Time and Place:
3:30-6:00 Tuesdays in GFS 221
This course will review and discuss fundamental and advanced topics in the control of complex movement systems with focus on robot arms and humanoid systems. The basic question which we would like to explore is what it would take to build a human-like machine that can act and react in a daily life environment. The course will address computational theories that have been developed in psychology and computational neuroscience, compare them with state-of-the-art robotics approaches, and assess new ways how to approach biomimetic robot control and the modeling of biological motor control. Skills from this course will be beneficial for applied and basic research in robotics, biomechanics, computational neuroscience, experimental psychology, and cognitive sciences.
Topics of the course will include the hierarchical organization of motor control and perception, feedforward and feedback control, optimization principles, reinforce-ment learning and navigation, adaptive control and learning methods for control, pattern generators and nonlinear dynamics approaches, antagonistic control and co-contraction, servo-hypotheses and equilibrium point theories, controlling contact forces, impedance control, internal models, and advanced methods to deal with redundant systems. The topics of the course will be discussed in the context of controlling manipulators like arms, legs, bodies, and eyes.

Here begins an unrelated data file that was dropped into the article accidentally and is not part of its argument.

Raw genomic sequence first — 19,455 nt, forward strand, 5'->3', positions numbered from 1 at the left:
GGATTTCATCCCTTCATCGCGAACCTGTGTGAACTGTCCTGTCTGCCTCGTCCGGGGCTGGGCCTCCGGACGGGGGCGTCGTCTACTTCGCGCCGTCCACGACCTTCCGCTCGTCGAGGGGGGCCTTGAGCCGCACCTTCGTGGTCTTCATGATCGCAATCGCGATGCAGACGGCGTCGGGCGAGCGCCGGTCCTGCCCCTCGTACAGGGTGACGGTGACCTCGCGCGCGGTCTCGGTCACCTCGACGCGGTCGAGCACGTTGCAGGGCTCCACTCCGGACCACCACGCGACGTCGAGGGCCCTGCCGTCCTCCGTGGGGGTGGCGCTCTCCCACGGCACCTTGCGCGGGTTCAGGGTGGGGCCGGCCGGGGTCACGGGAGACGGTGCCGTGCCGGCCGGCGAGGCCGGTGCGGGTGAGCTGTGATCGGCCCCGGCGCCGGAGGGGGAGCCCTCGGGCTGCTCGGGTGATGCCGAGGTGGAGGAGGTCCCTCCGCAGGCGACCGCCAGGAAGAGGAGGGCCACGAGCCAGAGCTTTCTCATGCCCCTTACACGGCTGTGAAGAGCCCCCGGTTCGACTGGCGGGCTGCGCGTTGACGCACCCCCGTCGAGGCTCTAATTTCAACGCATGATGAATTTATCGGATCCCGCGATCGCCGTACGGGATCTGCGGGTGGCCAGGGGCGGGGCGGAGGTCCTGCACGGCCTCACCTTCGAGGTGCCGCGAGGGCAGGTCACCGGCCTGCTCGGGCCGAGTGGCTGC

The course has a seminar format, i.e., the focus is on discussions of the course materials. Due to the lack of a text book about the presented topics, there will be reading assignments for every class. Every participant will present two of the reading assignment to the class and will carry out an independent final project in an area subject to the instructor's approval. There are NO exams.
- 2 Paper presentations: each 25%
- 1 Project: 25%
- Participation in the course discussions: 25%
Basic knowledge in robotics, control theory, artificial intelligence and programming in C (or another language), or permission by instructor.
Dr. Stefan Schaal
University of Southern California
Ronald Tutor Hall RTH-417
Los Angeles, CA 90089-2520
phone: (213) 740 9418
According to email arrangement with instructor .
All students are required to abide by the USC code of Academic Integrity. Violation of that Code will be dealt with as described in SCAMPUS. If you have any questions about the responsibilities of either students, faculty, or graders under this policy, contact the instructor or the Office of Student Conduct.
Disabilities and Academic Accomodations:
Students requesting academic accomodations based on a disability are required to register with Disability Services and Programs (DSP) each semester. A letter of verification for approved accomodations can be obtained from DSP when adequate documentaion is filed. Please be sure the letter is delivered to the instructor (or TA) as early in the semester as possible. DSP is open Monday-Friday, 8:30-5:00. The office is in Student Union 301 and their phone number is (213) 740-0776.